The Australian Prudential Regulation Authority (APRA) is set to resume its intervention into the life insurance market to stem ongoing heavy losses in respect of individual disability income insurance (IDII).
APRA wrote to life insurers and friendly societies in December last year to announce a range of measures – including capital charges – to address flaws in IDII product design and pricing that had seen the industry lose around $3.4 billion over the past five years. The program of work was put on hold in March 2020 to enable life companies to focus on responding to the pandemic.
Since the December letter, life insurers and friendly societies have lost a further $1.4 billion through the sale of IDII, which is also known as income protection insurance. Consequently, APRA has concluded that the industry can wait no longer to start seriously addressing concerns over IDII that threaten the product’s long-term availability in Australia.
In a letter to industry today, APRA has advised that from 1 October 2020, IDII providers will be subject to upfront capital penalties until APRA is assured they have taken adequate and timely steps to address sustainability concerns.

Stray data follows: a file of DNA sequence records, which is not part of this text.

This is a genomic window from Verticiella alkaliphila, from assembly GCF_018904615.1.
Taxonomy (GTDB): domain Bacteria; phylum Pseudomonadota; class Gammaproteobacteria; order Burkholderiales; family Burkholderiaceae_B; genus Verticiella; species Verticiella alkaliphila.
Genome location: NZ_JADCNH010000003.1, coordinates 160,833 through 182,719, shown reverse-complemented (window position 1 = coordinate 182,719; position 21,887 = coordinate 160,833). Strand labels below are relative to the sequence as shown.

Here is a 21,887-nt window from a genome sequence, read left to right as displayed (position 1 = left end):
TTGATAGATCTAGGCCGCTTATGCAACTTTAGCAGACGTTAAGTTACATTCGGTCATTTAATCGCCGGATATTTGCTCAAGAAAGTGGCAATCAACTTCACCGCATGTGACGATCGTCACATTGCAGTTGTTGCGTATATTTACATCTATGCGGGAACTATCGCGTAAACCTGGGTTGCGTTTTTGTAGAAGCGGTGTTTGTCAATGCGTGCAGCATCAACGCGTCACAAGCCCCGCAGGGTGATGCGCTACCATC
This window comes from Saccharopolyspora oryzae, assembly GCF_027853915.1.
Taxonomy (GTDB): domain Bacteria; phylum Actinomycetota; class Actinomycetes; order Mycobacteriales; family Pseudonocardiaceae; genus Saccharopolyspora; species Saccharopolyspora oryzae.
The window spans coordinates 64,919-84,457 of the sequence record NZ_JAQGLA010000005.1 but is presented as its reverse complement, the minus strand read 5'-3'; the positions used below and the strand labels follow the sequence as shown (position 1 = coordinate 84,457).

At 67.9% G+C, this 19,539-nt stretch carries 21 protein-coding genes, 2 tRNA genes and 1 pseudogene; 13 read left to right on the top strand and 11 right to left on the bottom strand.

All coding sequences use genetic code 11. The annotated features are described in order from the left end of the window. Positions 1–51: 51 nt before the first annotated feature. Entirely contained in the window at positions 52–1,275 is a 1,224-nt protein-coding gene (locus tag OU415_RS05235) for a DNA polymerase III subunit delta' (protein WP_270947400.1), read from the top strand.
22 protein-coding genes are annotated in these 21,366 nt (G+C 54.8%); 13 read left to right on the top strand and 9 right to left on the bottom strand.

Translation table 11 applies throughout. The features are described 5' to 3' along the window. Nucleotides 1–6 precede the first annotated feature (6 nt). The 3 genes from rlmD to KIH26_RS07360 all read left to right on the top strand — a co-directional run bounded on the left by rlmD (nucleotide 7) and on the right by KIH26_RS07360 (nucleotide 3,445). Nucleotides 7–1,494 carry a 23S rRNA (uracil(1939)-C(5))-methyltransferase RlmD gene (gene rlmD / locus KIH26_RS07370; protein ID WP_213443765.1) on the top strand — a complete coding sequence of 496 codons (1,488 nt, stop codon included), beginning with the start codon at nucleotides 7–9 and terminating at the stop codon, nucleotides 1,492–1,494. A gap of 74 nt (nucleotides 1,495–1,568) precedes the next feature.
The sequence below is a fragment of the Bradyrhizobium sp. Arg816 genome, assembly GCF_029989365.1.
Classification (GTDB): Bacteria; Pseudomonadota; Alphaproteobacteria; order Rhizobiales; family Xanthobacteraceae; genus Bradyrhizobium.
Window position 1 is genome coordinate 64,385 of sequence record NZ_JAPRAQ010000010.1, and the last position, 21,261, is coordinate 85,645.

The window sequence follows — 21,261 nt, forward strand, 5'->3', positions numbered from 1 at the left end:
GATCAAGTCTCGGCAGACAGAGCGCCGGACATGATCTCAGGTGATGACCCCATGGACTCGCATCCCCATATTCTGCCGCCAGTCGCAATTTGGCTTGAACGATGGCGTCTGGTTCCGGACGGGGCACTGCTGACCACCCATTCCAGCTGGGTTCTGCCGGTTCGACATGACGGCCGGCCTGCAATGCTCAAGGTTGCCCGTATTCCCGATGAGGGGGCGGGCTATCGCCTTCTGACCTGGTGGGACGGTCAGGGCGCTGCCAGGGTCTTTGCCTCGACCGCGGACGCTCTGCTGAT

Specifically, APRA requires them to implement a number of measures designed to better manage riskier product features, including:
- ensuring IDII benefits do not exceed the policyholder’s income at the time of claim, and cease the sale of Agreed Value policies;
- avoiding offering IDII policies with fixed terms and conditions of more than five years; and
- ensuring effective controls are in place to manage the risks associated with longer benefit periods.
APRA has also asked life companies to consider and apply these underlying principles to their other insurance products.
APRA Executive Board Member Geoff Summerhayes said: “IDII plays a valuable role in providing replacement income to policyholders when they are unable to work due to illness or injury. APRA wants to ensure it remains available to Australians who need it, but that won’t happen if life companies continue to haemorrhage money through the sale of IDII.
“Our assessment is that the pandemic may further exacerbate the problems with this product, so decisive action can no longer be delayed. APRA has delivered a framework and financial incentives to fix this complex issue; it’s now up to life companies to rise to the challenge of restoring IDII to a sustainable footing,” Mr Summerhayes said.
Copies of the letter are available on APRA’s website at: Final individual disability income insurance sustainability measures.